Let’s look at the facts. One: there is mounting evidence to suggest that the window to prevent environmental catastrophe is exceedingly narrow. Two: with the floods and bush fires currently ravaging different locations across the world, we’re already beginning to see the damage that climate change can inflict.
The dangers of capitalist complacency regarding climate change are clear. If we continue to prop up the oil economy and the most polluting sectors, like the fashion, automobile and aviation industries, we will soon be forced to adopt a radically different (and very depressing) way of life. Without a doubt, the climate catastrophe will also aggravate social inequalities globally — with those with fewer resources, or who live in areas with poorer infrastructure, being hit hardest. Climate change is not just an ecological issue, then, but a humanitarian one.
Despite this, however, most governments have taken a “business as usual” approach, committing to the most minor of changes or completely burying their heads in the sand. As much as we talk about the power of individual choices regarding recycling or veganism, the idea that we can curb climate change without governmental intervention is mere fantasy.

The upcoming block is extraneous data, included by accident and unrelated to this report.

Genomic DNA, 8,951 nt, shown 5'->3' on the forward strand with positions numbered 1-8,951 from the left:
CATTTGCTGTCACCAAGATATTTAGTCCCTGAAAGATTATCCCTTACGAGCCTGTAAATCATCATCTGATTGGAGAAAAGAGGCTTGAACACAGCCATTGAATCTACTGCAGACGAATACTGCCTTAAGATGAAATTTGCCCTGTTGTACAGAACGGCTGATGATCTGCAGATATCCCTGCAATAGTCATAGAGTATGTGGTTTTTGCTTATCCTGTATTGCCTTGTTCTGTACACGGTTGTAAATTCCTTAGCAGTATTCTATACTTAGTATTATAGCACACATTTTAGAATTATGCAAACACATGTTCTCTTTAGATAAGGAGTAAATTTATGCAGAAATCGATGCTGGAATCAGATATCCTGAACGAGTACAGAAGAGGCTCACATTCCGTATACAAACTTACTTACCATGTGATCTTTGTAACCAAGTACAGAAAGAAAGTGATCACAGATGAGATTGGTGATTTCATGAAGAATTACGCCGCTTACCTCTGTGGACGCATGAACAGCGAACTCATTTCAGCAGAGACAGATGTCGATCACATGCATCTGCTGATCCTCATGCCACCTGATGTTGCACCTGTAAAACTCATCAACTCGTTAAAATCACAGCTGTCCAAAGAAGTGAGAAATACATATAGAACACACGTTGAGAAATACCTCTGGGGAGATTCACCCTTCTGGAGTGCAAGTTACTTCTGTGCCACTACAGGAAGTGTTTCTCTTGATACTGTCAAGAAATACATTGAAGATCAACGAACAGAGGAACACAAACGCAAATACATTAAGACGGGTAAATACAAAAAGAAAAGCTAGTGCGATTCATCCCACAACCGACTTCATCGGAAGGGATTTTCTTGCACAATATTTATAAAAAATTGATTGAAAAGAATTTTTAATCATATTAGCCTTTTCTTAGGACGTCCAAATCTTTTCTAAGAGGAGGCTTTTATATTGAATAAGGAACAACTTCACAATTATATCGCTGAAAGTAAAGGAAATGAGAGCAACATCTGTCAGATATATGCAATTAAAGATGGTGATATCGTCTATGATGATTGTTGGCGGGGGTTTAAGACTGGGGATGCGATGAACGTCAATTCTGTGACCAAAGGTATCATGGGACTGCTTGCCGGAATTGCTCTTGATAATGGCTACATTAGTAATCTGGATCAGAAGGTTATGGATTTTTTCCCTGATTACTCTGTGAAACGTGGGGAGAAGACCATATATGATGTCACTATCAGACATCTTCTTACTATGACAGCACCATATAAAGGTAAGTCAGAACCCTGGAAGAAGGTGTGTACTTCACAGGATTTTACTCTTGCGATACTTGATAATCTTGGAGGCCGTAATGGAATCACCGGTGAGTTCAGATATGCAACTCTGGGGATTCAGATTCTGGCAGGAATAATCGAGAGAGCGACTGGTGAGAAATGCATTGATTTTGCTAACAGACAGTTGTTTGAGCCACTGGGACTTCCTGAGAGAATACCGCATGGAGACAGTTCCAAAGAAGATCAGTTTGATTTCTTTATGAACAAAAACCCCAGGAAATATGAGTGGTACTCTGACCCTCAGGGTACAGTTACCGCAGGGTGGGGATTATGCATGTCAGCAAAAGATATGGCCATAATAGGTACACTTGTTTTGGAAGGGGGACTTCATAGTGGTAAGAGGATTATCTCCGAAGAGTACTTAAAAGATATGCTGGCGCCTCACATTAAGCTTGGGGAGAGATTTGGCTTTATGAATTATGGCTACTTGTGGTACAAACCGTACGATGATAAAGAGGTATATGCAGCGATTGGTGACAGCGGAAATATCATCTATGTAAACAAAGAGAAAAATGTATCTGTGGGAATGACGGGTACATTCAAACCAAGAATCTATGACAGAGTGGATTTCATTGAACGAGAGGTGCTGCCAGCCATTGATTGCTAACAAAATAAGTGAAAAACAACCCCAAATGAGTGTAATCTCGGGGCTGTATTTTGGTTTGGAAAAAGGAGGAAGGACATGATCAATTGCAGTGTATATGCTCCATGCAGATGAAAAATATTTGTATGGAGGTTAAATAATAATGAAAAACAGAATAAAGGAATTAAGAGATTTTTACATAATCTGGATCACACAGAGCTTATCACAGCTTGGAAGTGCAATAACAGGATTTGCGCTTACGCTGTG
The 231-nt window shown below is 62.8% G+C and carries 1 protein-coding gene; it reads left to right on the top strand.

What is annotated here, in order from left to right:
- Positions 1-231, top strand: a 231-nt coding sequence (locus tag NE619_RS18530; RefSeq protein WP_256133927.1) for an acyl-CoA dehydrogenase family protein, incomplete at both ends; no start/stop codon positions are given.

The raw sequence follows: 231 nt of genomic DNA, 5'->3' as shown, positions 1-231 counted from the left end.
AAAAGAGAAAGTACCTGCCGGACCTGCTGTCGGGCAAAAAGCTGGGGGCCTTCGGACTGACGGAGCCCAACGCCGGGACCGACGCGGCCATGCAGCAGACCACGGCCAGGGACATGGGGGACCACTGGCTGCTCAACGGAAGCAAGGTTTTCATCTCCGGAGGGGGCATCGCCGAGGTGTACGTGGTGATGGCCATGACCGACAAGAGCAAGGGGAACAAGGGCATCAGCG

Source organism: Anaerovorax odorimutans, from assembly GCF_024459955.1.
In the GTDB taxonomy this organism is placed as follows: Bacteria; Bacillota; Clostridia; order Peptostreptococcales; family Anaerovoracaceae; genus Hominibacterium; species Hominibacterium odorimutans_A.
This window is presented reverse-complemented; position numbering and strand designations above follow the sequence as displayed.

It’s partially for this reason that Extinction Rebellion was founded. The grassroots movement, whatever you say about it, is ultimately about making governments concede that we are living through a climate emergency and that we need to alter the social model accordingly. Change needs to happen and by anticipating some of the worst effects of climate change we can help ensure that individuals of all social backgrounds will be safeguarded. As it stands, however, governments are keen to work to corporate interests without looking towards the long-term social implications of environmental disaster.
To highlight the political urgency of the matter at hand, Extinction Rebellion and RANKIN have collaborated on “Governments – where is your plan?” — a short video highlighting the need for governmental accountability in the ongoing environmental struggle. Written by Richard Curtis of Love, Actually renown, and directed by Jordan Rossi, the clip showcases individuals between the ages of 8 to 80; all of whom recognise the impact that eco-disaster could have on our society. Alongside the XR activists advocating for change, viewers will recognise notable individuals who also acknowledge the need for more effective action on climate change. This includes the likes of singer Ellie Goulding, model Daisy Lowe, actors Jaime Winstone, Alex Lawther and Jim Carter, and comedian Simon Amstell.
A clarion call against environmental ignorance and apathy, the clip seeks to hold accountable the figures who represent us in our democratic society but who purposefully ignore our best interests.
Watch the full video below.